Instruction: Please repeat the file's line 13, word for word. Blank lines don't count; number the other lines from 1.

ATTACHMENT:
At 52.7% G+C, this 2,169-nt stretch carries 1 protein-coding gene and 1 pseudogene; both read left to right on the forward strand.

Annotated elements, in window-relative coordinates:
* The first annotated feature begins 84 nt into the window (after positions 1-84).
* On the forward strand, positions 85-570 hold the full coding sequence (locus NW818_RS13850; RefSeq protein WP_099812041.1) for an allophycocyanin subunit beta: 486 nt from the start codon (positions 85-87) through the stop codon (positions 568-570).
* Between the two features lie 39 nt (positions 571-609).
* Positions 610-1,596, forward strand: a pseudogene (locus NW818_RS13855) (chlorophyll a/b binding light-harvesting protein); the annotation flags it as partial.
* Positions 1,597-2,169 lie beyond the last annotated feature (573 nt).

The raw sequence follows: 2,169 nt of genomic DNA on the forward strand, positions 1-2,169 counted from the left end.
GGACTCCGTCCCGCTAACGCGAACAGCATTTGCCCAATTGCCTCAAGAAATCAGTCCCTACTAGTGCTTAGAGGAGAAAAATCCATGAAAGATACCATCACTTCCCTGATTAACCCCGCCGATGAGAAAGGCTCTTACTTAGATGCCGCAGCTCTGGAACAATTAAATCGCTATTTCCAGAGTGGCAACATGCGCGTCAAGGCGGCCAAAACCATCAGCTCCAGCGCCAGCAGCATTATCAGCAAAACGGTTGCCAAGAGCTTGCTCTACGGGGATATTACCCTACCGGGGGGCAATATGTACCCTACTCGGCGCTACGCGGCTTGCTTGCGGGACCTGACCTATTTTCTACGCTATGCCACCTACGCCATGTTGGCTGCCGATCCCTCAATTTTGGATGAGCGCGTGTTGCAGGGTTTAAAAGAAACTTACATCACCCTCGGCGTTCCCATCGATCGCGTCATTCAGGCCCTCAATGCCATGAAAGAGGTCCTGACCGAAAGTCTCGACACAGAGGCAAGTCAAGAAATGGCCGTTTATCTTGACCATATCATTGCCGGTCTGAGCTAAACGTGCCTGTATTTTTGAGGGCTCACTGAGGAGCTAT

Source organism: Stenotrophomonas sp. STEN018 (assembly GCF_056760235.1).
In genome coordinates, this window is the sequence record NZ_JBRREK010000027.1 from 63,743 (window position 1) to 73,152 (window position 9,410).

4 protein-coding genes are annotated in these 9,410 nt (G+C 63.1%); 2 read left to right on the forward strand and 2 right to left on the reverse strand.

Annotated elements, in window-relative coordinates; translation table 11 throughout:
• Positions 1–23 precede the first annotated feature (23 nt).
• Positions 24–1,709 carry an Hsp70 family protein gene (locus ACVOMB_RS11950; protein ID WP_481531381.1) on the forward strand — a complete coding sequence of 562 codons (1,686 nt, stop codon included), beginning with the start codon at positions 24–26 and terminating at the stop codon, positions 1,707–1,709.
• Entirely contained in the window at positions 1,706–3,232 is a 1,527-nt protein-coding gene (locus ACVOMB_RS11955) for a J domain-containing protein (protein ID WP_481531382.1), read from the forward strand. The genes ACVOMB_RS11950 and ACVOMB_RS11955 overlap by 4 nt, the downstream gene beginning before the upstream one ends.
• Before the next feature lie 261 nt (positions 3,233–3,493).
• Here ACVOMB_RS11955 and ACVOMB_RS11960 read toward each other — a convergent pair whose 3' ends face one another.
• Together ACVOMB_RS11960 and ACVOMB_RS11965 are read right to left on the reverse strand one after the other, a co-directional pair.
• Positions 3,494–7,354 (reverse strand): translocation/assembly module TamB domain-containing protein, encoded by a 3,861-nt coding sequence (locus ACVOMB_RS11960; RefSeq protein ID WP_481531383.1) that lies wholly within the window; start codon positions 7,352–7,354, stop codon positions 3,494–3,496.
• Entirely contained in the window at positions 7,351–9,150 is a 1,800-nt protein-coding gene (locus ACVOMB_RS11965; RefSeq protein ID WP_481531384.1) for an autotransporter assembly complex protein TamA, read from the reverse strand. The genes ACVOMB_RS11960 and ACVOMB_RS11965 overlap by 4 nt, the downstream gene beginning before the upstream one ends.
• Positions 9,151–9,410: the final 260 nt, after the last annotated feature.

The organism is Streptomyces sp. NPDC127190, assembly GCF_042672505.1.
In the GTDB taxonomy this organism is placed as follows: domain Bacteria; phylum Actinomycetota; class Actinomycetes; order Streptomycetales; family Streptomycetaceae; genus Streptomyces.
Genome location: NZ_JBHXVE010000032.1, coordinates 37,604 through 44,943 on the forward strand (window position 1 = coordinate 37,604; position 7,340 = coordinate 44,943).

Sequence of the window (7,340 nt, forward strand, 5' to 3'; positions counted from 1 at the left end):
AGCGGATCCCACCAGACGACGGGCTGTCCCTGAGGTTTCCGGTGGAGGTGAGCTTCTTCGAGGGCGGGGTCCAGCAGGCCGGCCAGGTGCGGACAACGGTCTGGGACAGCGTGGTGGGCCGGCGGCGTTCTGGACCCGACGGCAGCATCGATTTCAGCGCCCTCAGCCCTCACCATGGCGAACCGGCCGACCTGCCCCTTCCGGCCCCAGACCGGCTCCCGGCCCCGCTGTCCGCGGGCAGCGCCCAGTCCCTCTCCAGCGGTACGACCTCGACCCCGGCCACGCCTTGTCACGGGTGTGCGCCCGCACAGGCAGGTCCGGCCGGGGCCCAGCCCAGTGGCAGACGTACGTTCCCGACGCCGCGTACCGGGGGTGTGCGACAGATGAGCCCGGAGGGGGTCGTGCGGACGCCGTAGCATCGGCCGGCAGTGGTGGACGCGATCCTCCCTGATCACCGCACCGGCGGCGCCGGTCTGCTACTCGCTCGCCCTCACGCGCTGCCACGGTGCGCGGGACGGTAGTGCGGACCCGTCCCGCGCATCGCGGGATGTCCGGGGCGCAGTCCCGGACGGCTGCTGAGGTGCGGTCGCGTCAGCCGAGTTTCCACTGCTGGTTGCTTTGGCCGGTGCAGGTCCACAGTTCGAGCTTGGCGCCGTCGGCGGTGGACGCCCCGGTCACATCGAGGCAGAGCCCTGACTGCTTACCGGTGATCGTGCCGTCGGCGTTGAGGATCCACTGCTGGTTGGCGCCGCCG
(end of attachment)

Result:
Annotated elements, in window-relative coordinates; translation table 11 throughout: